Music Theory and Circle of Fifths

The other day we were talking about chord progressions and I realized that some people don’t know how Roman Numerals are used in Music Theory. I would recommend reading this entire blog post and then perusing the chart to see how what I am saying compares to this “Circle of Fifths” chart.

THE BASICS

Suppose we are in the key of C. We could also say that the C is the “tonic” tone. The tones of the C scale are the white keys on the piano C-D-E-F-G-A-B-C.

The I is the C Chord (C – E – G) (also known as the “root” chord)

The IV is the F Chord (F -A-C) (Also known as the perfect fourth or the subdominant chord)

The V is the G Chord (G – B – D) (Also known as the perfect fifth or the dominant chord)

Almost every country song, as well as the song Louie Louie, are written with a I-IV-V progression.

Three examples of the I-IV-V that you might want to try:

(1) I-IV-I-V song that starts with a C chord  as the root (I) and then goes to and F (IV) and then back to a C (I) and then a G (V) and then repeats forever.

(2)   I-IV-I-V song that starts with a G chord  as the root (I) and then goes to and C (IV) and then back to a G (I) and then a D (V) and then repeats forever.

(3)  I-IV-I-V7 song that starts with a E chord  as the root (I) and then goes to and A (IV) and then back to an E (I) and then a B7 (V7) and then repeats forever.

MORE ADVANCED

If you want to get more complex, you might add some of the following minor chords: ii, iii, and vi . (Notice how these are written in lower case because they are minor chords.)

So… if we are in the key of C…

The vi is the Am Chord (A – C – E). A is the major sixth interval above C (six white keys above C), but it is also a minor third interval below a C (three frets = 3 half tones =  a minor third interval). The key of Am is the relative minor to the key of C (because they have the same key signature). So Am and C sound good together. Try strumming these on your instrument!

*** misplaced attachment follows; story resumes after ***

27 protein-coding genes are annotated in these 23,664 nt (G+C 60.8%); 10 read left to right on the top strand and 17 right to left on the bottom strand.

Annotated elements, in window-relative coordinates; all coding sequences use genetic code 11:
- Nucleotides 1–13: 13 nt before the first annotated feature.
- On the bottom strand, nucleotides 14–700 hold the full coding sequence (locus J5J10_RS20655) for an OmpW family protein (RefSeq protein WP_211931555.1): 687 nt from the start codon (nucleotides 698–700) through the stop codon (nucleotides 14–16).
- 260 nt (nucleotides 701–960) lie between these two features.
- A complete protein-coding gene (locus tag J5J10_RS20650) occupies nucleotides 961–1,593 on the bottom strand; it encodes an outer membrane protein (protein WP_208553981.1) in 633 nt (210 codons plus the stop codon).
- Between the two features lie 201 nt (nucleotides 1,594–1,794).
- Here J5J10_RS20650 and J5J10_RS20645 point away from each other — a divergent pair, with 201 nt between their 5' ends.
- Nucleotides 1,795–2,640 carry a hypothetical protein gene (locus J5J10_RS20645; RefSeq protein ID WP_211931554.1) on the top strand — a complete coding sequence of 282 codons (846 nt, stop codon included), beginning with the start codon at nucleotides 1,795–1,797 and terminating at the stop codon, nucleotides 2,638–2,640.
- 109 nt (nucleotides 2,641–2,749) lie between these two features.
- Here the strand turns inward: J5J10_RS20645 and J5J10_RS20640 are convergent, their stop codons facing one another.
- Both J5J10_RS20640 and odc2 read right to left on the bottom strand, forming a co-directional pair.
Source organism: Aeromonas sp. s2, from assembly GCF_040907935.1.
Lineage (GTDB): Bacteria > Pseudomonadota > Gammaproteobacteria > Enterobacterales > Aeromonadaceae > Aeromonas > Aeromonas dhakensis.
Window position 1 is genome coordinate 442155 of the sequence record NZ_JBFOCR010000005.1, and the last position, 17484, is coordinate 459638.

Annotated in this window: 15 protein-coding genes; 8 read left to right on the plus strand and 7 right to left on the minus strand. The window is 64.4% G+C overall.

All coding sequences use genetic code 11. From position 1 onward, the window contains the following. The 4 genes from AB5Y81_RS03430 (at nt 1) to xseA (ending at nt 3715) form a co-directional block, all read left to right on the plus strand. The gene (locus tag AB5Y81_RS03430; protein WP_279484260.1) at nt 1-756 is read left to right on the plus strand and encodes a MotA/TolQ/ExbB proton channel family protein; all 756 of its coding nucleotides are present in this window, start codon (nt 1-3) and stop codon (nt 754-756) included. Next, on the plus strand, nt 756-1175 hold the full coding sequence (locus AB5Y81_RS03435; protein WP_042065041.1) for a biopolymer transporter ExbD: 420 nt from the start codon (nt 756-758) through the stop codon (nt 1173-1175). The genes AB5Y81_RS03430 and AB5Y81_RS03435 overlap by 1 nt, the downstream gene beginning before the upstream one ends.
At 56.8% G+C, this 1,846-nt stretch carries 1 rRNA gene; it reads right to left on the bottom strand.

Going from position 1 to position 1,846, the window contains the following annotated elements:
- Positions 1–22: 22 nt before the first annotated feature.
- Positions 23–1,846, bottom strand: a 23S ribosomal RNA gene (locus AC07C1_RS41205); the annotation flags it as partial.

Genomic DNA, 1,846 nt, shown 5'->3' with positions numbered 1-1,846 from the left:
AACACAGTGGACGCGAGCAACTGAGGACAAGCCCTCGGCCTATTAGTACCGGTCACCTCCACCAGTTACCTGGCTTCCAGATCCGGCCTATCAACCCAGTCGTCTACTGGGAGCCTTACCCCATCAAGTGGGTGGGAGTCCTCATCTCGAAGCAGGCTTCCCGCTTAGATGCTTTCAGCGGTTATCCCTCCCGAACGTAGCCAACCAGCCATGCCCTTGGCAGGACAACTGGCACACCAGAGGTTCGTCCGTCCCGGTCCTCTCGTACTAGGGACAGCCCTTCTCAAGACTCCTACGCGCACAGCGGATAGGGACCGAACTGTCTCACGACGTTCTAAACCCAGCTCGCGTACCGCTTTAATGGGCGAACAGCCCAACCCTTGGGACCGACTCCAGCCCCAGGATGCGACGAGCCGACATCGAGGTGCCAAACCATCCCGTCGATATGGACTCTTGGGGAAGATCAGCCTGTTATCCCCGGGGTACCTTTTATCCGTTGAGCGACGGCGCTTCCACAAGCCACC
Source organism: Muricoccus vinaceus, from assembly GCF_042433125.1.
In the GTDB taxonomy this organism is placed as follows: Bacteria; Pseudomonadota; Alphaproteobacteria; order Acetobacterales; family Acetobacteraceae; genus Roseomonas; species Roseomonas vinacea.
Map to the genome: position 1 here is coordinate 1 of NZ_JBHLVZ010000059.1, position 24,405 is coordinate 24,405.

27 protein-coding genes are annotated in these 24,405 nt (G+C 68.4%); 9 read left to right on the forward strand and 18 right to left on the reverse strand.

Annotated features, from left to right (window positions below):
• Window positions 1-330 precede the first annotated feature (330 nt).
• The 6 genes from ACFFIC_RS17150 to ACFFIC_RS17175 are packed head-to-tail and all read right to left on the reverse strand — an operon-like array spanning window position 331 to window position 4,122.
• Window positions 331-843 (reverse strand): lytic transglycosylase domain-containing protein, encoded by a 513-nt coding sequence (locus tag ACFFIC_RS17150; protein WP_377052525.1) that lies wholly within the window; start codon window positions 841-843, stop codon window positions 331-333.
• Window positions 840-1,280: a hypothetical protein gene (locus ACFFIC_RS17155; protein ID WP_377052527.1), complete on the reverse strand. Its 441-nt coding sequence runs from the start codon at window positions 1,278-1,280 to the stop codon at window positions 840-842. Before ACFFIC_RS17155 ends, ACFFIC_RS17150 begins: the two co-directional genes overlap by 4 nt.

The ii is the Dm Chord (D – F – A). D is the second note in the C scale, hence the ii. D is a whole step (two frets = a major second interval) above C. The key of Dm is the relative minor to the key of F, so Dm and F sound good together. Try strumming these on your instrument!

The iii is the Em Chord (E – G – B). E is a minor third interval above C.  The key of Em is the relative minor to the key of G, so Em and G sound good together. Try strumming these on your instrument!

MORE STUFF TO LOOK AT

I dunno if that was too complex, but here are some visual aids to study that I stole from google image search:

2014 0102 ChordChart

===============================================

============================================

==============================================

2014 0102 jazzNotation

Your new years resolution is to learn these –> http://www.guitarhabits.com/5-beautiful-ways-to-play-a-ii-v-i-jazz-chord-progression/

Now go back up to the top and review the circle of fifths chart!

Advertisements

Leave a Reply

Fill in your details below or click an icon to log in:

WordPress.com Logo

You are commenting using your WordPress.com account. Log Out / Change )

Twitter picture

You are commenting using your Twitter account. Log Out / Change )

Facebook photo

You are commenting using your Facebook account. Log Out / Change )

Google+ photo

You are commenting using your Google+ account. Log Out / Change )

Connecting to %s